4. I am writing a report right now, and constantly I think that I have made certain changes or written entire sentences only later to realize that I have made no changes at all. (I don’t know what happened. Did I press ctl+Y a bunch? Or completely dissociate??)
  5. Couldn’t figure out how to turn my stove on, and finally just stood in front of the stovetop with my head in my hands, certain I’d never be able to make dinner.
  6. Somehow moved a ton of folders around my team’s dropbox but I don’t understand how I did it.
  7. Tried to put something into a cupboard multiple times in the same way, each time it fell out, but I couldn’t figure out what was happening enough to adjust what I was doing
  8. Went to my French lesson a day early
  9. Printed a report on A3 paper
  10. Had to return to my office three times before I could go home because I kept forgetting things.
  11. Am generally mystified by everything.

I’m usually a hot mess, but the past few days have been above and beyond. The utter confusion may not come across in the list, but this has been a very out-of-body experience. It feels like I have a loose grip on my brain. I am aware that I could do everything better, but I can’t seem to muster the thoughts/intention to make it happen. So, resting my brain for a few more days and crossing my fingers that things go back to normal soon.

Lesson of the day, kids: Don’t walk into poles.

Opinions. And on having them.

Maybe this was only the irrational fear of a 12-year-old, the fear of not having opinions on anything. It came from this idea that I don’t have anything to say because I don’t have thoughts about them and that those non-thoughts form only non-opinions. I don’t say things because I don’t have anything to say. Without an opinion, I don’t have a stake in the conversation, in what’s being put forward as right, as legitimate, as ethical, as the way things should be in the world. I don’t have opinions on anything. This fear hung in the air for a good chunk of my teenage years.

American grade school (and into college) is a place where young people are lauded for their “participation” because this active contribution to the classroom is hailed as the way that people are heard and legitimate and intelligent. These people are the ones that move the discussion forward, that defend their arguments to others, and have influence, and what I’ve heard called “leadership” skills. To voice your opinion and your thoughts on some issue is to be worldly and to “know your stuff.” In other cultures, it’s called being rude, loud, obnoxious, and/or imposing on others. For a long time, I had trouble reconciling these two worlds.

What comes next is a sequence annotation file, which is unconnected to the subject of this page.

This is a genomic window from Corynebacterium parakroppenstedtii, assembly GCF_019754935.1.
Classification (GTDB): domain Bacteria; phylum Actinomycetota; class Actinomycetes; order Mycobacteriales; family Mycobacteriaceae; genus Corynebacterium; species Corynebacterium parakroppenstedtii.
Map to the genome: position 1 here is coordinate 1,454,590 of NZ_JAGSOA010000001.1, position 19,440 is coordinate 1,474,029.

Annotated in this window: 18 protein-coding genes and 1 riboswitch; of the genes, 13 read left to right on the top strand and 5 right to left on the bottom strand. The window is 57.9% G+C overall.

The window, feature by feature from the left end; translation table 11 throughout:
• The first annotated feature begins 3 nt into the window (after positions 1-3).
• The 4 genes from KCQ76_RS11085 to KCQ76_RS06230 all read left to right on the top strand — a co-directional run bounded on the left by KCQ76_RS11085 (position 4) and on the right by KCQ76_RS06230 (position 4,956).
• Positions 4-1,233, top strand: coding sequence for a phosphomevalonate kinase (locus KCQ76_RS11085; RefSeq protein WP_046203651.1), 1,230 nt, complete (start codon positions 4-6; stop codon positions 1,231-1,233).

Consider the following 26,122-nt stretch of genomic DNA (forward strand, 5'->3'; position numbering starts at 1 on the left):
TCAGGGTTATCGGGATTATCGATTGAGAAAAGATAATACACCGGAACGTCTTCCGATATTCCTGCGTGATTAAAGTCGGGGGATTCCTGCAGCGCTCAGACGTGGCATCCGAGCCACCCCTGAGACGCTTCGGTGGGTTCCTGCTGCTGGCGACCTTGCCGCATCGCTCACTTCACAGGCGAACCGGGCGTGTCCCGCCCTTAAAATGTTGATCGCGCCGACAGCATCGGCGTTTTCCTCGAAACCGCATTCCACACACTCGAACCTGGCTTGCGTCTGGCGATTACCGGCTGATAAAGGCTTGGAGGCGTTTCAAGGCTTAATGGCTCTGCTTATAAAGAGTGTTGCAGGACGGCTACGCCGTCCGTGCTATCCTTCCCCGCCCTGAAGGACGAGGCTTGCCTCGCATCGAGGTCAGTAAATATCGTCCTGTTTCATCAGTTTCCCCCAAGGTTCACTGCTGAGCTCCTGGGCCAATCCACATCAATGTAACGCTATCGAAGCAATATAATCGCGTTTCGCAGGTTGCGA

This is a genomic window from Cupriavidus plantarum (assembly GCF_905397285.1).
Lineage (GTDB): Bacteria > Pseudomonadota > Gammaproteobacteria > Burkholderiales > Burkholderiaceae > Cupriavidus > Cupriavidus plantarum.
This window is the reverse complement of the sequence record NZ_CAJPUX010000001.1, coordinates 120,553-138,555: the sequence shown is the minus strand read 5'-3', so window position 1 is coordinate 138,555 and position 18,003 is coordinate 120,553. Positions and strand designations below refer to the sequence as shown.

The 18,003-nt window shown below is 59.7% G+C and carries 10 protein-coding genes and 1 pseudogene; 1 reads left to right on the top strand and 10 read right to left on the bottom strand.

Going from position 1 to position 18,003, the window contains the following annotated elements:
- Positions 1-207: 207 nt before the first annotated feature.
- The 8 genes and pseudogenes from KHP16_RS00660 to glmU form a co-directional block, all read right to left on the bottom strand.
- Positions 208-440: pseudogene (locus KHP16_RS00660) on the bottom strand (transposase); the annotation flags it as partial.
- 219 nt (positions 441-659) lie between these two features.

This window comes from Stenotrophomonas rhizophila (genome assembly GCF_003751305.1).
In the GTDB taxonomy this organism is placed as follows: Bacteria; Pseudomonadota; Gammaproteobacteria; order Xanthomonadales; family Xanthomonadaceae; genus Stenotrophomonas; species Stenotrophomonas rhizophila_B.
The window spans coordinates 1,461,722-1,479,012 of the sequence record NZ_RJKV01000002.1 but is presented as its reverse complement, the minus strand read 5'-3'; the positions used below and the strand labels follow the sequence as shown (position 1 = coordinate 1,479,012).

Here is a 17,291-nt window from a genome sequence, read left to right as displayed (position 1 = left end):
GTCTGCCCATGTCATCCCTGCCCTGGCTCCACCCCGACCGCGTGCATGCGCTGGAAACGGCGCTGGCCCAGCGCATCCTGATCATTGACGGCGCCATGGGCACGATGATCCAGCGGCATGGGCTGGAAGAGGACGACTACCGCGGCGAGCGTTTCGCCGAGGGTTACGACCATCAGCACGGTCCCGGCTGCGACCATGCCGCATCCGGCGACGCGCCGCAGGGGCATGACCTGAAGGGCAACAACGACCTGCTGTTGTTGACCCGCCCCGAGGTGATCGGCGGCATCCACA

I’ve come to realize that, back then, I was only gathering information, so-called data on truth. It is without doubt that from a young age, I had some kind of obsession with the truth. I struggled with the idea that perhaps, and probably, there is no real truth in the universe. As you can imagine, this made religion a difficult concept for me to grasp. While you could argue that I wasn’t brought up Christian enough to take certain ideas as self-evident, I’d argue that it was in my nature to be skeptical of that which could not be reasonably or definitively proven multiple times over. Rather, it was my acceptance of religion as a value to human society rather than the belief system of any one religion that answered my questions into why it should exist at all.

I had a certain way of speaking. [Some would argue that this sentence should be written in the present: I have a certain way of speaking. Perhaps.] Things had to be worthy. Statements had to be worth the effort of speech. And correspondingly worth the time spent listening to it. Hey, I’ve always been considerate. Speech had to make some worthy contribution – worthy meaning thought-provoking or relevant, adding something new. Why would you spend your time listening to and learning the same things over and over again? You wouldn’t. But perhaps this leads me to make too many assumptions about what other people would find interesting or relevant or new or of value. Maybe it is only an excuse for me to continue gathering information without making my own contribution to that data collection and its synthesis. Maybe the assumption that people see what I see given the same information is too strong. But hey, I’m learning.

This is yet another fear about which my 20-something-year-old self would be able to reassure my 12- and 15- and 17-year-old selves. I have opinions. And strong ones. I have opinions that after 20-odd years of data collection in the form of experiences, anecdotes, media consumption, diversity, culture, and (I hope) continued openness have cultivated. I have things to say and it matters that I say them. Though I remain reserved, these are opinions that I will honestly share while being conservative with who is worthy to hear them. After years of being a woman, I know well when words only fall on deaf ears.

This past month has reminded me of these past fears and more recent realizations, and really in ways that I would have gladly gone without. It reminded me that I am capable of an emotional violence in my opinions and beliefs at a very basic, fundamental level – a driving force that remains hidden if not completely smothered in the day-to-day. And it reminded me again that there is so much more truth to learn. That settling down is not an option. We must instead strive to engage and listen and contribute and find those things that are worthy. That complacency and blind trust is dangerous. And that those with all of the loud opinions may be more empty air than American reverence would make them seem.